There’s a lot of talent and imagination on display in EVERYTHING EVERYWHERE ALL AT ONCE. The story stars the extraordinary Michelle Yeoh in a complex part that she absolutely aces and the film’s production values are first-rate from the first frame to the last. It has verve, and energy to spare and showcases Chinese-American actors in, of all things, a unique fantasy/action vehicle. The film does throw everything in it – drama, comedy, broad farce, and pathos – and it works, even if it’s all a little long and, at times, lacking focus.
The fun and frenetic film from writer/directors Dan Kwan and Daniel Scheinert grabs you immediately and starts with such verve right from the get-go, it’s hard to imagine where it will go. Evelyn Wang (Michelle Yeoh) and her family have schlepped to the IRS to go over the details of their laundromat business with a suspicious agent named Deirdre Beaubeirda (Jamie Lee Curtis having a hoot playing a surly frump). The Wang business receipts are stacked neatly on Deirdre’s desk but she smells fraudulent activities in those numbers. Indeed, the Wangs have tried to claim several items as business expenses, like a karaoke machine, but Deirdre isn’t buying it.
In addition to rubbing the US government the wrong way, Evelyn is at odds with her family as well. Her henpecked husband Waymond (Ke Huy Quan) is tired of her bossiness and wants a divorce. Her daughter Joy (Stephanie Hsu) is a lesbian, much to Evelyn’s Old World disapproval. And Evelyn’s father Gong Gong (veteran character actor James Hong) is a senile oddball who needs more care and attention than the Wang clan can give him.
That’s a lot of story threads right off the bat, and the screenplay cleverly shows how Evelyn feels torn in all directions by having her fracture into different versions of herself. That’s where the ‘everywhere all at once’ title comes in and soon enough, numerous Evelyns are battling various enemies on separate planes in the multiverse of her life.
In one version, Evelyn imagines herself as a sexy movie star (shot when Yeoh was at Cannes a few years ago) bantering wittily with a version of her hubby in the guise of a sly spy. Who knew that Ke Huy Quan, the kid who played Short Round in INDIANA JONES AND THE TEMPLE OF DOOM, would grow up to be such an accomplished adult who could play both a nerdy milquetoast and a Bond-wannabe? In another take on her life, Evelyn imagines herself as a kung fu action star, vamping the same moves that Yeoh performed so exquisitely in CROUCHING TIGER, HIDDEN DRAGON 22 years ago.
Yeoh plays other versions of Evelyn too, everything from a criminal on the run to the lesbian lover of Deirdre’s. Not all of her guises make total sense here, becoming more flights of fancy of the filmmakers than the character. Still, most of it is involving, clever, and at times, even moving as Evelyn struggles to figure out who she’s supposed to be in this trying world.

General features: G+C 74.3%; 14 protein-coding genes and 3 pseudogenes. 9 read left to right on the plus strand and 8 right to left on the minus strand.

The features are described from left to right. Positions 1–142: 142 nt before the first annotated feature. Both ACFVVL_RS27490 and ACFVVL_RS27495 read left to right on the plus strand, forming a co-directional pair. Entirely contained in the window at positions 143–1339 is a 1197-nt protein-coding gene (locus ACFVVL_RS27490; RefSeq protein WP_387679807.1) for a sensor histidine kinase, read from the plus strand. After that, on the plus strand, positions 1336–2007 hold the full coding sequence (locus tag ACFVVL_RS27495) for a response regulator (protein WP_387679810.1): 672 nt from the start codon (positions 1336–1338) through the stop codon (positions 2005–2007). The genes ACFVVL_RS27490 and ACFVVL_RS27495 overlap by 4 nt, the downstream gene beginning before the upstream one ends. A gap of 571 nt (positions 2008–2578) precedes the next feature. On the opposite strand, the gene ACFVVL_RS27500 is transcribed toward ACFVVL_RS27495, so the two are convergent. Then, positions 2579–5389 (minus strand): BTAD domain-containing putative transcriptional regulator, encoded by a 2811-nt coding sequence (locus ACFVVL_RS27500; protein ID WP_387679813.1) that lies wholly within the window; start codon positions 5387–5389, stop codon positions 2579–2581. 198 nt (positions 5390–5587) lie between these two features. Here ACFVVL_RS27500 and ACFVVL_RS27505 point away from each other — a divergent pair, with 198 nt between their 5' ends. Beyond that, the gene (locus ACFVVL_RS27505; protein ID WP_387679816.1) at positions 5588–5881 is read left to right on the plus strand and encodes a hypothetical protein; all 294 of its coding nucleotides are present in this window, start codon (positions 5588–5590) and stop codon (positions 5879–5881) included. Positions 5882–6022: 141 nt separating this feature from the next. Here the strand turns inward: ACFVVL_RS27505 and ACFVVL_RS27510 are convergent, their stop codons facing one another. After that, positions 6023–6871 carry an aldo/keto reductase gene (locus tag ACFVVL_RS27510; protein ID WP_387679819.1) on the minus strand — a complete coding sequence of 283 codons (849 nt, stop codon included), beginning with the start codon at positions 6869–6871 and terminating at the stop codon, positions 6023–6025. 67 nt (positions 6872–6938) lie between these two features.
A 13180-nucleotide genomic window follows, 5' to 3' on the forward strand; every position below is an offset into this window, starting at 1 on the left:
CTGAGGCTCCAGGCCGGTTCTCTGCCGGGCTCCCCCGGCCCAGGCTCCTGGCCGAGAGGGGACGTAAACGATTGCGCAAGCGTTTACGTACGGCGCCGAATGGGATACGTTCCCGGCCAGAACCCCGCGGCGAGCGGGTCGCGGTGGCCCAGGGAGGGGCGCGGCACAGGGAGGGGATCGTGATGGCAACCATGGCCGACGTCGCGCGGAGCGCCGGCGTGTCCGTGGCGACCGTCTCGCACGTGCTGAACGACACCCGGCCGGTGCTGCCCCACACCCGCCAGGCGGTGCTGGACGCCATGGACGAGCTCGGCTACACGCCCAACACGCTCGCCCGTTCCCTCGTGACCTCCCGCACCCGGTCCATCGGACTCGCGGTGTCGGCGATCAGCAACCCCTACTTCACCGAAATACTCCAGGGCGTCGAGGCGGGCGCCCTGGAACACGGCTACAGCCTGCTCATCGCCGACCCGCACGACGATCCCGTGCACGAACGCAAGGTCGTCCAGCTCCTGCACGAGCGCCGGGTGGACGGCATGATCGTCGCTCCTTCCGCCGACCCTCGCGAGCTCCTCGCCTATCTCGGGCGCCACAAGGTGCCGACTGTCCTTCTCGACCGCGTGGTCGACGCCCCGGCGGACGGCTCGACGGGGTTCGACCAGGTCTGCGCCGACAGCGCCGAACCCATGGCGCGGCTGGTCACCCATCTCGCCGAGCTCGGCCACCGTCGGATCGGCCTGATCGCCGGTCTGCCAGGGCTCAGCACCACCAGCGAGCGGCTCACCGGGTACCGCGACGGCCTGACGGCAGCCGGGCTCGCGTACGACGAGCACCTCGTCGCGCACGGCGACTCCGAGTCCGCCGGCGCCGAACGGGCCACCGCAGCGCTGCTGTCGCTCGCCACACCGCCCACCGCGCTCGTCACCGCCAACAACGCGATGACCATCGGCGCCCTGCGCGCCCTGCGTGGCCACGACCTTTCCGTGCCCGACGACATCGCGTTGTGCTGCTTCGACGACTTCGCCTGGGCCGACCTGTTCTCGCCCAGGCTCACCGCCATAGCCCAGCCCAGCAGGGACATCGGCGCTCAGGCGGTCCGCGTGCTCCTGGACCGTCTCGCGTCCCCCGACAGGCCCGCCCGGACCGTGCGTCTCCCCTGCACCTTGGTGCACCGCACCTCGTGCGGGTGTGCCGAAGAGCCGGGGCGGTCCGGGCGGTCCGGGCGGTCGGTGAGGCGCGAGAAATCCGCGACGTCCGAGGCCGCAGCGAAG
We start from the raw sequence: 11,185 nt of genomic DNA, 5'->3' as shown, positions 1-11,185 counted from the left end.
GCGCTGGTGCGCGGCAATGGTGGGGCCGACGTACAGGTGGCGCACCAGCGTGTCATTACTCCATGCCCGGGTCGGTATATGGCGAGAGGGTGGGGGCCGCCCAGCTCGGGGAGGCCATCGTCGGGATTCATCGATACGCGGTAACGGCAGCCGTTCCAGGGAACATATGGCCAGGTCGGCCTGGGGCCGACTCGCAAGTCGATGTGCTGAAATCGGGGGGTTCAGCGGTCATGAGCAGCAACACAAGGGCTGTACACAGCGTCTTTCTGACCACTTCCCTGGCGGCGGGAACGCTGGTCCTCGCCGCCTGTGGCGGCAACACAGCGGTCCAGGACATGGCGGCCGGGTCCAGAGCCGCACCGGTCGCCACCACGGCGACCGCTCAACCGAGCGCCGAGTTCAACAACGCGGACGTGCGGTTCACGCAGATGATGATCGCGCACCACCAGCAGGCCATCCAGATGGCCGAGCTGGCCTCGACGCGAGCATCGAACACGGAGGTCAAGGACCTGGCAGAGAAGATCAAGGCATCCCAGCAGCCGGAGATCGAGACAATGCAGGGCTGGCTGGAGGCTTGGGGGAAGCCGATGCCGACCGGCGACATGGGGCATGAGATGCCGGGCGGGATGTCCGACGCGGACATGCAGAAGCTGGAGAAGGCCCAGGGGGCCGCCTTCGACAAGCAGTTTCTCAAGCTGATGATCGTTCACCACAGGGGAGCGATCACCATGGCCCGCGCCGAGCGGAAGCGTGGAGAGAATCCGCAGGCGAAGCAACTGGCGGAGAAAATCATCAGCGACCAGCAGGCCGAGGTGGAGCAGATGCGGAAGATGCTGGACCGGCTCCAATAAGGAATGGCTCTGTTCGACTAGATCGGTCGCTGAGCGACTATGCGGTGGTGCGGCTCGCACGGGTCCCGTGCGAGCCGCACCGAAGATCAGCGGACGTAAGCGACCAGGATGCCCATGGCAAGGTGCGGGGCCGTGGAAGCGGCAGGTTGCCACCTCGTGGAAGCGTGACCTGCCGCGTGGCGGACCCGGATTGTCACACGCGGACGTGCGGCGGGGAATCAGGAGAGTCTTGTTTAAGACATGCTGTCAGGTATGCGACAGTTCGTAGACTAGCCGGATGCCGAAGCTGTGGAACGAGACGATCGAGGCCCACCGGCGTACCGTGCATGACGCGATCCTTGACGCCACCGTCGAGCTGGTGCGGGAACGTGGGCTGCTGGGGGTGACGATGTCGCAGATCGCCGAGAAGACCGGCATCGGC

Some of the cutting back and forth between all the different scenarios starts to jumble some of the narrative cohesion. The editing is often so hyper, breathless, and noisy that Evelyn’s struggles start to play out less as her addled mind and more like the whims of self-conscious filmmakers. Rubbery dildos and butt plugs make their way into the story and a lot of it starts to feel silly for the sake of silly.
The two directors should have spent more time developing Evelyn’s struggles with her daughter or adding dimension to Joy’s relationship with her lover Becky (Tallie Medel). But they keep throwing more and more outrageousness into the mix. Most of it works, but I’m not sure it needed blood-spurting gunplay or a heaven sequence involving a god-like bagel. The symbolism and allegories get laid on thick, conjuring up some unflattering comparisons to similarly-themed films that struggled to stay on track too, such as CLOUD ATLAS and A WRINKLE IN TIME.
EVERYTHING EVERYWHERE ALL AT ONCE is often great, never less than fun, and who can say no to a never-better Michelle Yeoh? The mix of all kinds of styles, genres, and techniques makes for one zany and colorful comedy, even though by the end of it, it’s perhaps a bit too exhausting. Still, how many films even try half of what has been tried here, most of it with zesty success? The cinema will always have more remakes, reboots, and sequels, but rarely will it showcase something so strange, so vivid, and so lively.